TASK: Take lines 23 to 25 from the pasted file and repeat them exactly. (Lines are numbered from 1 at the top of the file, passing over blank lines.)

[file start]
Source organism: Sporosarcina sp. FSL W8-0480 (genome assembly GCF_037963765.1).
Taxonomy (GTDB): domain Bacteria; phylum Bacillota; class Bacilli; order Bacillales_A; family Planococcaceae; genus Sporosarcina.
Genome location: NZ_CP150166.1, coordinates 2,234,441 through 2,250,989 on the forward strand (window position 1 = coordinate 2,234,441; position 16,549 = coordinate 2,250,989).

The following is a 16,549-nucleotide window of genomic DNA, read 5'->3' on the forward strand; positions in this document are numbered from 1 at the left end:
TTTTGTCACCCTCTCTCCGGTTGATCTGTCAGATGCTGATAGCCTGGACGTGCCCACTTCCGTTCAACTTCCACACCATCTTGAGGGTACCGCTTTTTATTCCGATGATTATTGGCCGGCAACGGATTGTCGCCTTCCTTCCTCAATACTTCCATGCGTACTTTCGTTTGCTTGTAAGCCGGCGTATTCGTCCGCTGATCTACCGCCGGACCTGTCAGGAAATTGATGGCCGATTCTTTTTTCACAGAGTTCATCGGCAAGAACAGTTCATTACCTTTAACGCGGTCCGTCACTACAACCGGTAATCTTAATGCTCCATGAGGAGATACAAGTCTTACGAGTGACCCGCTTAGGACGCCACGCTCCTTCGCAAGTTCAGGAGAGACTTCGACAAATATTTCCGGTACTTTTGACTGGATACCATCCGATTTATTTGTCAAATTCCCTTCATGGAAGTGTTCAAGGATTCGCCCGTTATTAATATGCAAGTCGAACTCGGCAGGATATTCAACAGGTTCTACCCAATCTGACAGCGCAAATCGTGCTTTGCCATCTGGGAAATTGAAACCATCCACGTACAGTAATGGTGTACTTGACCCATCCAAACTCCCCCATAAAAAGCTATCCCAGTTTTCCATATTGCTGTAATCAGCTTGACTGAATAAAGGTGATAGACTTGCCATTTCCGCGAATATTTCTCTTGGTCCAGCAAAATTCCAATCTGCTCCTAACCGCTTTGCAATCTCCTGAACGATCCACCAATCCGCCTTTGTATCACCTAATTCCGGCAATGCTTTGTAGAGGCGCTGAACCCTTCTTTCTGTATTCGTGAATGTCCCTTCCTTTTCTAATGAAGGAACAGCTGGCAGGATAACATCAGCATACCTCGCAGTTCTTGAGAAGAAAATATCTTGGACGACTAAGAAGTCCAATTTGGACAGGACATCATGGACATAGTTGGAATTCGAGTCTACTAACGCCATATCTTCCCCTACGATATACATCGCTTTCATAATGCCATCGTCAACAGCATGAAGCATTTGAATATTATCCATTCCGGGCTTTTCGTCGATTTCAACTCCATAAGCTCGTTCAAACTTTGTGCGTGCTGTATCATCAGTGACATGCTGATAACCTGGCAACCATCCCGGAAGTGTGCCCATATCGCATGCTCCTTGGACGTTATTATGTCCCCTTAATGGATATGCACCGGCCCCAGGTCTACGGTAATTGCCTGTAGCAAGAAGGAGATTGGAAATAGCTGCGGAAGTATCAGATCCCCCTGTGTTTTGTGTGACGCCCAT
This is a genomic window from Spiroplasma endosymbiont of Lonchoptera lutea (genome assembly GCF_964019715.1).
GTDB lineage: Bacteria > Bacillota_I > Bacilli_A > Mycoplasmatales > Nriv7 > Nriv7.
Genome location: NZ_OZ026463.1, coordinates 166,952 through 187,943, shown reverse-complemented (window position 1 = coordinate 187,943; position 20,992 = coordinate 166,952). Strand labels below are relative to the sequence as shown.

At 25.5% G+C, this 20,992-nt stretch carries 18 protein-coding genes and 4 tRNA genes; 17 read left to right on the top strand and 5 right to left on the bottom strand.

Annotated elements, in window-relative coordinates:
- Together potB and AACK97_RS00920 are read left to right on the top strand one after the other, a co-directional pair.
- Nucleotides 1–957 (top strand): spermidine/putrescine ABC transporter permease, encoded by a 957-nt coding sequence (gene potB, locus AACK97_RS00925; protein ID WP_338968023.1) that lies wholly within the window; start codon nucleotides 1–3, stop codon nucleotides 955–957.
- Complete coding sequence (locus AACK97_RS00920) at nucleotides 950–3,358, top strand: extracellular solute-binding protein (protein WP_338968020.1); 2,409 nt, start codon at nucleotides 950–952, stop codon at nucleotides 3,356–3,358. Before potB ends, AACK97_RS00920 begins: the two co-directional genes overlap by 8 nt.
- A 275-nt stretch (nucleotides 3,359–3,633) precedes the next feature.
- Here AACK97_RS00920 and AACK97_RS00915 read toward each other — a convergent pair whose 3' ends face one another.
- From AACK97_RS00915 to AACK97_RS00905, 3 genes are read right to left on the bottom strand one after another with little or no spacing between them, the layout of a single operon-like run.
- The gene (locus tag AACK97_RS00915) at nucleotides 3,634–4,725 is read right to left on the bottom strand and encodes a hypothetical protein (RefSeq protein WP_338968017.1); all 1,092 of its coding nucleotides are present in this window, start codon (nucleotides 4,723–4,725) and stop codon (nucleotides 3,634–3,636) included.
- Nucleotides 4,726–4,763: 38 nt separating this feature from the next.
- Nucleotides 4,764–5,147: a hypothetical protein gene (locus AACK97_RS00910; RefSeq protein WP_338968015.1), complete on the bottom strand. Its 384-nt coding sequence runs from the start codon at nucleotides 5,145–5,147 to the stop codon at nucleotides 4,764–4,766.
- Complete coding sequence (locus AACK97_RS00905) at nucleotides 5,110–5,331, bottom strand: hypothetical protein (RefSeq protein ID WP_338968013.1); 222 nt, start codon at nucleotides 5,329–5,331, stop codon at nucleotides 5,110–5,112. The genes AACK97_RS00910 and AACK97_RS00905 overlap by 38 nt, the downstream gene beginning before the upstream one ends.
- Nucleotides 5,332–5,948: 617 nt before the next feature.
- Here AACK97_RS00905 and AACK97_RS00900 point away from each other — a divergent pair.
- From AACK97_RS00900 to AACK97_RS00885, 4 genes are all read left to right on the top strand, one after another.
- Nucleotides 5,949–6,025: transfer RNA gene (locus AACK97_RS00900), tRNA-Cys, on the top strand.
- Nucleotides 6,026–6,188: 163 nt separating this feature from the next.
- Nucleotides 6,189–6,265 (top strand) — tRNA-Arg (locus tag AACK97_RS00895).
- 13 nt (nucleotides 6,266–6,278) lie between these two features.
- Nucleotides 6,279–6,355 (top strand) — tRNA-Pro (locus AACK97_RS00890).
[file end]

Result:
- From AACK97_RS00900 to AACK97_RS00885, 4 genes are all read left to right on the top strand, one after another.
- Nucleotides 5,949–6,025: transfer RNA gene (locus AACK97_RS00900), tRNA-Cys, on the top strand.
- Nucleotides 6,026–6,188: 163 nt separating this feature from the next.